‘Geeks’ duo try Fox

Feig, Apatow to produce midseason laffer

Fox is beefing up its midseason comedy roster, ordering six episodes of a new half-hour DreamWorks TV laffer from “Freaks and Geeks” producers Paul Feig and Judd Apatow.

Duo will move from high school to college with the untitled sitcom, which will be an ensemble single-camera comedy set in a freshman dorm.

Feig and Apatow will both serve as creators and executive producers for the skein via Apatow’s overall deal with the studio. Production is set to start in November.

Fox Entertainment prexy Gail Berman and DreamWorks TV topper Dan McDermott announced the deal Tuesday.

” ‘Freaks and Geeks’ demonstrated (Feig’s and Apatow’s) ability to take risks, defy conventions and remain ahead of the curve,” said Berman. “That’s the kind of programming we want to do at Fox.”

Feig, who created “Freaks,” just earned an Emmy nom for writing the pilot of the NBC series. He’s also a thesp, having appeared in series such as “The Jackie Thomas Show” and “Sabrina, the Teenage Witch.”

Bench depth

Since officially taking on her new gig last month, Berman has been moving quickly to add to Fox’s bench depth.

In addition to the new Feig/Apatow laffer, she recently sealed a unique deal with Studios USA for a revival of the classic docudrama series “In Search Of …” (Daily Variety, July 26). Fox and USA Network will share a primetime window for the series, which could debut as soon as November.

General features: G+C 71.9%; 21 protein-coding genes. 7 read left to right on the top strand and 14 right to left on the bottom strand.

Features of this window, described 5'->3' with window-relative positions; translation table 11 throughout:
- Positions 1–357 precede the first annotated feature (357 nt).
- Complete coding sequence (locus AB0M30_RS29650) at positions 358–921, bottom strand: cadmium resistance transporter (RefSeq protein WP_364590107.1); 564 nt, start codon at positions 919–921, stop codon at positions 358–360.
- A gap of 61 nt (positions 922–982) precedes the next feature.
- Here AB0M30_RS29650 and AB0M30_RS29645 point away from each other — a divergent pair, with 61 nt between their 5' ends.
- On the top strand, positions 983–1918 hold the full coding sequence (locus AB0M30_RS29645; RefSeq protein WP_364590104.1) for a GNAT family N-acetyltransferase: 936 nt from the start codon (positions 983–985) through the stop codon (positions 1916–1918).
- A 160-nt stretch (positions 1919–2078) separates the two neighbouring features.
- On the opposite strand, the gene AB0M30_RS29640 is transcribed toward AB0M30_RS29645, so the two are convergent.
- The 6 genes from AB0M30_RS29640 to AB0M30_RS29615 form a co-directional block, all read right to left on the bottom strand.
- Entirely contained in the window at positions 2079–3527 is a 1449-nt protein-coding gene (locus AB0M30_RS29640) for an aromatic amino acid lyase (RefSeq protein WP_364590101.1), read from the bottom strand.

Feig and Apatow, whose “Freaks and Geeks” garnered praise from crix but low ratings, said they were “happy to be part of this exciting new trend in network television: fully scripted, non-reality programming.”

In an interview with Daily Variety, Apatow said his new collaboration with Feig “will be very different from ‘Freaks and Geeks.’ ”

” ‘Freaks and Geeks’ was about the oppression of high school,” he said. “This is about the freedom of college and what kids choose to do with it. This isn’t about the underdogs.”

While Apatow and Feig have both been very public about their frustration with NBC’s marketing and scheduling of “Freaks,” Apatow said he didn’t pause a second when given the chance to create another network show.

“I was ready to rock,” he said. “The overall experience of ‘Freaks’ was positive. We did 18 episodes that we really loved. That’s three seasons in England.”

Apatow snagged an Emmy as a writer on “The Ben Stiller Show”; he picked up five noms for his work on “The Larry Sanders Show.”

Apatow is repped by UTA and Gold-Miller.

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